Obama may have known exactly what happened in Durban [in 2001], as well as what it meant to civil rights leaders and to anti-racism activists around the world. And it may have been precisely this discussion that Obama was determined to avoid. Because what happened in Durban in 2001 is that thousands of intellectuals, politicians, and activists got together and told a news story about the causes and cures of racism. The original Durban conference was not all about Israel ...; it was overwhelmingly about Africa, the ongoing legacy of slavery, and the huge unpaid debts that the rich owe the poor. It is a story with which Western governments have never been comforable, but there is perhaps no administration to which it represents a greater threat than the one headed by Barack Obama. Because the story that was told in Durban is a frontal challenge to the fairy tale Americans have been telling one another of late - the one about having entered a "post-racial" era, with their dashing president cast in the leading role. [my emphasis]
Klein is speculating here; she is not claiming to be reporting on sources saying that this was the administration's motivation. But it's an informed speculation, and a thought-provoking one.

Her account of the disappointment of reparations advocacy groups with the US boycott of the 2009 meeting in Geneva reminds me of one of the things that concerns me about the reparations movement. It's understandable and inevitable that the various political and legal precedents around the Holocaust would be a major part of the discussions over slavery reparations. But it's also hard to avoid having supporters frame those arguments as, "Well, if the Jews can get reparations ..." Klein describes of this year's Geneva meeting:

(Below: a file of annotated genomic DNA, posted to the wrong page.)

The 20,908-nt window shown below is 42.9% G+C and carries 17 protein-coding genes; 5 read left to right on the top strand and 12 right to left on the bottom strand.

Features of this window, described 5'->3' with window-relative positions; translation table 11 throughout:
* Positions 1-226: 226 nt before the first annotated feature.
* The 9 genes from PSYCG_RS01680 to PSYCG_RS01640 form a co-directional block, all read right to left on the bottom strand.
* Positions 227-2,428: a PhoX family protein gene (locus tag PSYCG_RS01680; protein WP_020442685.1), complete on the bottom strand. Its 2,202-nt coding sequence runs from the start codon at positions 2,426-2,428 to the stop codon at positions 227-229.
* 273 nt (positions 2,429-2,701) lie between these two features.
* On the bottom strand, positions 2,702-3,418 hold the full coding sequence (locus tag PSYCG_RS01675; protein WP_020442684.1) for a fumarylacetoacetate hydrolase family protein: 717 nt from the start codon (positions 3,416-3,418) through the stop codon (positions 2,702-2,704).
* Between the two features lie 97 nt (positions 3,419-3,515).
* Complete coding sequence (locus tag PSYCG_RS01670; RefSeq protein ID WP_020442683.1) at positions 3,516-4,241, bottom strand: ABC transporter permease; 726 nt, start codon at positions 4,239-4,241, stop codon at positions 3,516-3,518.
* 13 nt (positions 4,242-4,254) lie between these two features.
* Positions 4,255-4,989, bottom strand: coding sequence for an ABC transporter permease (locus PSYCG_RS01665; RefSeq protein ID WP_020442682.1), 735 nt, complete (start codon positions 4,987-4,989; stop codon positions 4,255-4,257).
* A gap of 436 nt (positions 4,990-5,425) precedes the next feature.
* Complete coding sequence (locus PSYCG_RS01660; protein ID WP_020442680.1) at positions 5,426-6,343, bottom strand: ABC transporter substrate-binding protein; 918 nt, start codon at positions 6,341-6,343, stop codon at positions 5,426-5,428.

As the week wore on, and the devastating impact of Obama's boycott set in, these tensions rose. "What this is really about is whose issues trump," an African-American delegate told me in the corridor outside the Assembly Hall. And on one level that's the story of Durban: Jews vs. blacks, a struggle between America's two most powerful minority groups. The rivalry long predates the conference, of course. Reparations activists frequently point out that there is a Holocaust Museum in Washington but not a single major monument to the slaves who helped build the White House, or that many schools have far more detailed curricula about the Jewish genocide than they do about the transatlantic slave trade. Moreover, it was the example set by Jewish organizations in winning Holocaust-reparations lawsuits against Swiss banks and insurance companies in the late Nineties that convinced prominent African-American lawyers that they had a shot at winning slavery reparations in U.S. courts. For many civil rights leaders at the conference, it seemed that Jews - more than any sector of society - should have been their natural allies in the reparations call. Instead, it was large Jewish organizations and the state of Israel - itself a form of reparations, as Roger Wareham pointed out - that successfully undermined the one international forum in which reparations for slavery were on the agenda. [The reference here appears to be to the 2009 event] That reparations were collateral damage, and not the intended target of the campaign, was of little comfort.